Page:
Here, you are urged and encouraged to run your mouths about something important.

Thursday, December 16, 2010


Ted Shoebat, son of former Palestinian terrorist Walid Shoebat, points out a stark bit of hypocrisy on the part of the so-called 'contemporary evangelicals' like Rick Warren. In Uganda, an Anti-Homosexuality Bill continues to garner staunch opposition from the Christian left while persecuted Christians in other countries like Pakistan receive nothing but silence from the same groups. In fact, leaders like Warren continue to implement appeasement and inclusiveness strategies in response to such atrocities.

Via Ted Shoebat:

Uganda’s Anti-Homosexuality Bill is making an uproar in the United States, especially amongst contemporary evangelicals, who have rushed to denounce it. It seems that the reason why these mainstream Christians are making denunciations so hasty is to simply protect their own images. The Turkish government throws people in prison for talking about the Armenian genocide; the Buddhist country Bhutan throws Christians in jail for blaspheming against Buddhism. Just in October 7th of this year, the Bhutan government sentenced one pastor Ugyen Tashi to three years in prison for preaching the gospel (Click here for full story). Pakistan has its Blasphemy Law being implemented right now–having Christians sentenced to death for preaching Christianity (Click here for full story). In fact, Pakistan wants to push its Blasphemy Law to a global level. According to the Catholic News Agency, Pakistan has presented a draft to the UN that would condemn the “defamation of religion” and create a global “anti-blasphemy law,” (Click here for full story). Islamic and Buddhist nations are persecuting Christians as we speak, but mainstream evangelicals are not denouncing these tyrannical regimes, they would rather jump on the band wagon of bashing Uganda for its anti-homosexuality bill which they have not even passed yet.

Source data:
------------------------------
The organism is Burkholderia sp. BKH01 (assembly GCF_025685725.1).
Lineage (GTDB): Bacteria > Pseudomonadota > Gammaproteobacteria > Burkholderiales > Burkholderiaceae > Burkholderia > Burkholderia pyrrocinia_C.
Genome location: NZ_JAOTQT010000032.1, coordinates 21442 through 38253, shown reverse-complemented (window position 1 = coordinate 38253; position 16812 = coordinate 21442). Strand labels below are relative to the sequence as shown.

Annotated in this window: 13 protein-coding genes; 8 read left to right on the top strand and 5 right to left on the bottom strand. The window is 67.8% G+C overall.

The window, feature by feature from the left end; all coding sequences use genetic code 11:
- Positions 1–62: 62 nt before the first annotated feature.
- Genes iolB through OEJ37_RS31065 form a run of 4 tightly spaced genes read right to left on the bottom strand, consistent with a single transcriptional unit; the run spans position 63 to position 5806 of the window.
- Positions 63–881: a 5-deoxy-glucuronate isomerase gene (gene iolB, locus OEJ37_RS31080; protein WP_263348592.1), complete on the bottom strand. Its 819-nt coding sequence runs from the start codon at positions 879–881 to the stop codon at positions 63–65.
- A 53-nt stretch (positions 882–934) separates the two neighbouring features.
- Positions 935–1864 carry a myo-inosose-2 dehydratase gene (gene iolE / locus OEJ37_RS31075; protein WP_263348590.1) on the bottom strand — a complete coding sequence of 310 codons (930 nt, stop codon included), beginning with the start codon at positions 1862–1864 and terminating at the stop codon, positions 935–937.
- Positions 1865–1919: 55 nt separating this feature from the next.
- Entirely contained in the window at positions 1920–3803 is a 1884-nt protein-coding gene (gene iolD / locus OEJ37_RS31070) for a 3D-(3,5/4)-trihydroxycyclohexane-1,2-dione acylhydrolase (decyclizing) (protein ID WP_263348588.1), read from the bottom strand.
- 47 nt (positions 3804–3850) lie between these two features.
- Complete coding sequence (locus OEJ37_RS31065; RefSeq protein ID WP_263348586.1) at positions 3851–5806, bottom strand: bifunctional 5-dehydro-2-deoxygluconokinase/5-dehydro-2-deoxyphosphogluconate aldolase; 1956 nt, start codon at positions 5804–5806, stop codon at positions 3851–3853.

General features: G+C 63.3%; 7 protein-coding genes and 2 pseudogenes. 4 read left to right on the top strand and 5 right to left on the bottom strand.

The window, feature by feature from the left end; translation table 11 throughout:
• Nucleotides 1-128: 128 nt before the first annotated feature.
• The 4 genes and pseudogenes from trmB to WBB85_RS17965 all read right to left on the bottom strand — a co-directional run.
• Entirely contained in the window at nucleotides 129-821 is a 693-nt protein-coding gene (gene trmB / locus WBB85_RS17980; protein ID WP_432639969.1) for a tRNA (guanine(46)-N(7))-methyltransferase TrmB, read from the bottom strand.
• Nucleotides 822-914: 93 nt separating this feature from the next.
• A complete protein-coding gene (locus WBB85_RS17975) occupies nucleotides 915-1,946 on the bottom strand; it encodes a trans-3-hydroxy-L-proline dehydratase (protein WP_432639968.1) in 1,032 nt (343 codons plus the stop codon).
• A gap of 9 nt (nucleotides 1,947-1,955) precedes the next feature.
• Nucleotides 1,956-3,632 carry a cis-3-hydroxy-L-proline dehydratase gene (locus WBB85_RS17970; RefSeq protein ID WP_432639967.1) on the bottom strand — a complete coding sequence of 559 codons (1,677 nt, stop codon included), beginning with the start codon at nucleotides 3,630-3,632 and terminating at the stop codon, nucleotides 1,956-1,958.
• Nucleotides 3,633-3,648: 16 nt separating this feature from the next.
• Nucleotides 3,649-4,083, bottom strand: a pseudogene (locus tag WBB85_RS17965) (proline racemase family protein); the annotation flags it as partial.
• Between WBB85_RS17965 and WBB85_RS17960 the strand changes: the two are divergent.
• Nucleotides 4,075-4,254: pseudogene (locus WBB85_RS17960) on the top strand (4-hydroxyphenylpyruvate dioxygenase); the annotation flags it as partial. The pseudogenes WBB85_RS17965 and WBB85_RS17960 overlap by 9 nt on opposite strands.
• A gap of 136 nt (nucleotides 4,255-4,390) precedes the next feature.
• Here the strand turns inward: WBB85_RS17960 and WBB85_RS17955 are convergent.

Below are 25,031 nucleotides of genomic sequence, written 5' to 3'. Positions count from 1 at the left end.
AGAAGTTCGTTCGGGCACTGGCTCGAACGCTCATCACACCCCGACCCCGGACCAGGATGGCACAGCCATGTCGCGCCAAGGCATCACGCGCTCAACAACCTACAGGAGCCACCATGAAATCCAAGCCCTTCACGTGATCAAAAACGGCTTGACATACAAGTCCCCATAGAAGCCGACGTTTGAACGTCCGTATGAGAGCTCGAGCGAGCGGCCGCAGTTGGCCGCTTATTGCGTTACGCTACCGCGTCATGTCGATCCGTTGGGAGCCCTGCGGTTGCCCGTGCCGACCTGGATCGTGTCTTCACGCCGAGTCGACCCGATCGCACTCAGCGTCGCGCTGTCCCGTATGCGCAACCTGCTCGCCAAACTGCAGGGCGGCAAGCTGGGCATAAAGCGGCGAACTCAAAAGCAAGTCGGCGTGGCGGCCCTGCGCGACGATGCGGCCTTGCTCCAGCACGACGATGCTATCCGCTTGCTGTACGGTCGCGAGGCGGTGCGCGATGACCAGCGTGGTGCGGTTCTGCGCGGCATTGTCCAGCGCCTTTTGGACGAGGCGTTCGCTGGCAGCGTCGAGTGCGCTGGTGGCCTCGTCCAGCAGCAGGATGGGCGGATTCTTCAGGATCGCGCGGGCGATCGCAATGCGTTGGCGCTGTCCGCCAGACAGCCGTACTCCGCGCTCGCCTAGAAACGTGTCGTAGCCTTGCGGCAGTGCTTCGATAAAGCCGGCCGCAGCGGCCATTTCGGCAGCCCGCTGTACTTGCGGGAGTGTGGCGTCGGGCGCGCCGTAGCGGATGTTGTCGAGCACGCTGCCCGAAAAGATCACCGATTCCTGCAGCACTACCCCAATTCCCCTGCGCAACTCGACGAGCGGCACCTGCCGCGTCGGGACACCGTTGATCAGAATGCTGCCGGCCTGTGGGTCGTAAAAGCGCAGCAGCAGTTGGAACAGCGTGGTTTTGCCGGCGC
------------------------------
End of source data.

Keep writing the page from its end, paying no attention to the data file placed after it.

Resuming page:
Of course, just one year ago, TIME reported that Warren caved to pressure after he initially didn't condemn Uganda for their anti-Homosexuality bill:
"As an American pastor," Warren said in his statement, "it is not my role to interfere with the politics of other nations, but it is my role to speak out on moral issues." He told the Ugandan pastors that the bill was "unjust, extreme and un-Christian toward homosexuals." The bill's requirement that Ugandans report any meeting with homosexuals to authorities, he said, would hinder the ministry of the church and force homosexuals who are HIV positive underground. He also defended the timing of his denunciation. "Because I didn't rush to make a public statement," he said, "some erroneously concluded that I supported this terrible bill, and some even claimed I was a sponsor of the bill. You in Uganda know that this is untrue." He added, "I oppose the criminalization of homosexuality."
To Shoebat's point, Warren has not directed any such strongly worded statements to Islamic or Buddhist nations who imprison or kill Christians simply for being Christians.

More Here.

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